By Karen Wielinski
It was one of those times, when you do something and immediately think, “Maybe I shouldn’t have done that.”
As I stood in a hall closet to give myself more room I closed the door. In an instant, as I grabbed the spinning door knob, it felt like I was trying to catch a slippery pig. The door could not be opened from the inside.
For someone who had previously found herself in a situation where escape from a confined space did not appear to be a possibility, this current dilemma was not a good place for me to be. Since I was alone in the house, panic started to creep to the surface, but I reminded myself that luckily I had tucked my cell phone in my pocket before entering the closet. I could call a neighbor for help, right? After being connected to three phone answering machines, I was beginning to have my doubts.
I took a moment to regroup, and think what options I would have if I could not get a live person to pick-up.
For one thing, the closet was the location of the crawl space opening, but could I pull down the ladder while the door was shut? If I could, I would have to climb up, go to the window, and shout down to anyone passing by. Now, that would be embarrassing, but effective.
Also, I noticed that the hinges for the door were visible from inside the closet. I had tucked away a helpful hint some time ago while watching the movie, “Ever After,” a retelling of the Cinderella story. Spoiler alert, the heroine’s evil stepmother and step sisters had locked her in a storage area to keep her from attending the ball. Leonardo da Vinci came to her rescue, by prying up the bolts from the hinges.
Of course in my case, these bolts probably had not been moved since their installation in the 1920s when the house was constructed, and did I really have anything in the closet to pry them up with.
Was it getting hotter in the closet? I got back to consulting my phone contact list, and finally connected with a neighbor who quickly rescued me.
There was some embarrassment on my part, as he opened the door, but not as much as I would have encountered had it been necessary for me to yell out the attic window.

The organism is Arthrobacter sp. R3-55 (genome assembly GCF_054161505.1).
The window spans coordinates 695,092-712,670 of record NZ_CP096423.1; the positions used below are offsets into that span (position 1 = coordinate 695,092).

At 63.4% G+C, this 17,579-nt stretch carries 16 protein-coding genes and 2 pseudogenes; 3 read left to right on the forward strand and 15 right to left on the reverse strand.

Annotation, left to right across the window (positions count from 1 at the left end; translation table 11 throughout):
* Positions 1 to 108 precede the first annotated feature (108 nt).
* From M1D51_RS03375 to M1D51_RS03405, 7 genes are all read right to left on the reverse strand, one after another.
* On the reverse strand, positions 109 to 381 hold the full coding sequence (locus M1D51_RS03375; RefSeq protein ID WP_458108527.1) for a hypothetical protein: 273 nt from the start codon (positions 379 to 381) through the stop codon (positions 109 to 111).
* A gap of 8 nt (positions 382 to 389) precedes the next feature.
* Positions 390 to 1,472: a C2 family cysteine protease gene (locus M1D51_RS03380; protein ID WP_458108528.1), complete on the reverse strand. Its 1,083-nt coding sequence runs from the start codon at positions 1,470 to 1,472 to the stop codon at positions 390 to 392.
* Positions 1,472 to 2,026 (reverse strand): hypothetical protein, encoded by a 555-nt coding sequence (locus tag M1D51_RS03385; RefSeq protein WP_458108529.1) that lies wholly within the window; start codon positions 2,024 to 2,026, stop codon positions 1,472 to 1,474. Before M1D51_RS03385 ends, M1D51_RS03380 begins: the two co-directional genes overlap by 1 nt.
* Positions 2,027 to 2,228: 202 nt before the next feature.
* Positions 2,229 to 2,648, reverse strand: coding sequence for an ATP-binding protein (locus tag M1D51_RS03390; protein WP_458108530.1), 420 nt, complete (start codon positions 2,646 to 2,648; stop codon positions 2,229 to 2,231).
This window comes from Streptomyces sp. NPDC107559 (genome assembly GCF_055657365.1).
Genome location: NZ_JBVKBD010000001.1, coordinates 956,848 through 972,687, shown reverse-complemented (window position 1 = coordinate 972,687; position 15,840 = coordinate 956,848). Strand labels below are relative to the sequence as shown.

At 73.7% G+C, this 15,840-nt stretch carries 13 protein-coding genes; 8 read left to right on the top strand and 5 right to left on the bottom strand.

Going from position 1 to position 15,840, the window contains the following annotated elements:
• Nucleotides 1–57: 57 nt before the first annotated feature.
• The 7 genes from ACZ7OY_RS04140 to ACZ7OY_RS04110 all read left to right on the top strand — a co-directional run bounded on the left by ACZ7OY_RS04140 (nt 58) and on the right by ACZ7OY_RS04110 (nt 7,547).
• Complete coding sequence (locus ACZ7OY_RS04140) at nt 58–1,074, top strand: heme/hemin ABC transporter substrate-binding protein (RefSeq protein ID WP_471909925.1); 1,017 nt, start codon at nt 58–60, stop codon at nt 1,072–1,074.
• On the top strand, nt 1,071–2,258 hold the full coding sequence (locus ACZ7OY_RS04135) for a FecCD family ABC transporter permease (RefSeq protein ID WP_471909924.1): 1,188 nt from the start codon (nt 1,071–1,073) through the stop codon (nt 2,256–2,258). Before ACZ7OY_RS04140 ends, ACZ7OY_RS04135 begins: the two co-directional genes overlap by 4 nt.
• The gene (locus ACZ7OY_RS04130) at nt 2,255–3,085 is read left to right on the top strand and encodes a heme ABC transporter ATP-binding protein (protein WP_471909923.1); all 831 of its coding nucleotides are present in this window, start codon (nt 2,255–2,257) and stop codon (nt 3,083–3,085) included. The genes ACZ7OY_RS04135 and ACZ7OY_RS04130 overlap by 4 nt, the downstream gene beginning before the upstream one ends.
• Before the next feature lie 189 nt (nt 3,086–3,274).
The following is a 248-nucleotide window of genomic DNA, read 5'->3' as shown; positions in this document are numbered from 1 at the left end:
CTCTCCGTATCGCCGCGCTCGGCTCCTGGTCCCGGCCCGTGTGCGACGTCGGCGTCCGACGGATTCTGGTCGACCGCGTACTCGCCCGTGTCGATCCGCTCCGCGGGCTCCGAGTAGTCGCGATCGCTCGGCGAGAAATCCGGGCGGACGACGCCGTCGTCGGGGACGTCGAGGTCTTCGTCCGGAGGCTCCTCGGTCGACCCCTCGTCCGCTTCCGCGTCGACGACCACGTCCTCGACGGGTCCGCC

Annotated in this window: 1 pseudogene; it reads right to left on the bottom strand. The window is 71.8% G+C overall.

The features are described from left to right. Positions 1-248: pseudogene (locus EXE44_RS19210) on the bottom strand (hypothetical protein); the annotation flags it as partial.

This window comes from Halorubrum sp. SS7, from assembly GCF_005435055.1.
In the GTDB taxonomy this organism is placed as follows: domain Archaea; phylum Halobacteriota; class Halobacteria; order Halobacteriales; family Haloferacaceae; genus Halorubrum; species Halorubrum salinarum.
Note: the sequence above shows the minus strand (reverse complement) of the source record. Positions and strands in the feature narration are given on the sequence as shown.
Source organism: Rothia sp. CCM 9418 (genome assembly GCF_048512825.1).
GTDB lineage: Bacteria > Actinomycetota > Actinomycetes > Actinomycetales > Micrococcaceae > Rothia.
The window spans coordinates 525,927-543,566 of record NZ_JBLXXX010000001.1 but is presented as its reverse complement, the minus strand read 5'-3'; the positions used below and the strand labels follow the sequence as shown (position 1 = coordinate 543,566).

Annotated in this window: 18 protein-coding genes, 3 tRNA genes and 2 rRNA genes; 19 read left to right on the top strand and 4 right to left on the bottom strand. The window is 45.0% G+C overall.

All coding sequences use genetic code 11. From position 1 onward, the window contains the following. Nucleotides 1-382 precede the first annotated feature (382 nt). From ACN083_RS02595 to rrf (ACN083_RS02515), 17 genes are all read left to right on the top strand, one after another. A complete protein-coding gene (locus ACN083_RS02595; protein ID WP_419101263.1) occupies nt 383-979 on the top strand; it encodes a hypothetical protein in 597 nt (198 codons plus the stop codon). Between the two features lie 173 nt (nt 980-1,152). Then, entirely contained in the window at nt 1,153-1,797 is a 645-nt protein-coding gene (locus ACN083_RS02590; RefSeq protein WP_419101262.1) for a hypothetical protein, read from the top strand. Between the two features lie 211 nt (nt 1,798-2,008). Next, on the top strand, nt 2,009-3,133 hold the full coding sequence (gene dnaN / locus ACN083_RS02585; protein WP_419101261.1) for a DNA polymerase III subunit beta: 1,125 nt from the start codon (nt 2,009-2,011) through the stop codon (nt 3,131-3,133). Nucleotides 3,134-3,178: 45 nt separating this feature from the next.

Two of my cats sat in front of the door. Now, a dog would have barked. Lassie would have smashed a window open and dragged a neighbor to my side. Cats just sit and wait, until it’s feeding time and then you might get a meow.
I admit, though, that I could sympathize with my cat, Belle. She disappeared days before my escapade, and I discovered her locked in that same closet where she had been trapped for over three hours. Of course, she could have meowed and I would have found her sooner. She instead chose to roll up in a ball and take a nap.
I believe it was my grandmother who said, “All things come in threes.” This “closed” encounter of the worst kind was what I would call the third “foolish” thing I had done in two days.
I had gone to the bank and left my wallet, and I had gone to the car dealer and left a book. Again modern technology came to the rescue. The bank quickly called me and I retrieved my wallet, and I called the car dealer to have them hold on to the book for me (If it was some paperback, I wouldn’t have cared, but this was an old copy of “Now Voyager,” one of my all-time favorite movies.)
These moments of forgetfulness could be blamed on my advancing age. I, instead, attribute these events to the fact that I often fail to concentrate on what I am doing at a precise moment. My mind drifts off, and I am contemplating things on my what to do list.
The moral of this story: Stop and smell the roses. Concentrate on what you are doing, and definitely make sure the door will open before you shut it!
Karen Wielinski advises people to pay attention to what they are doing.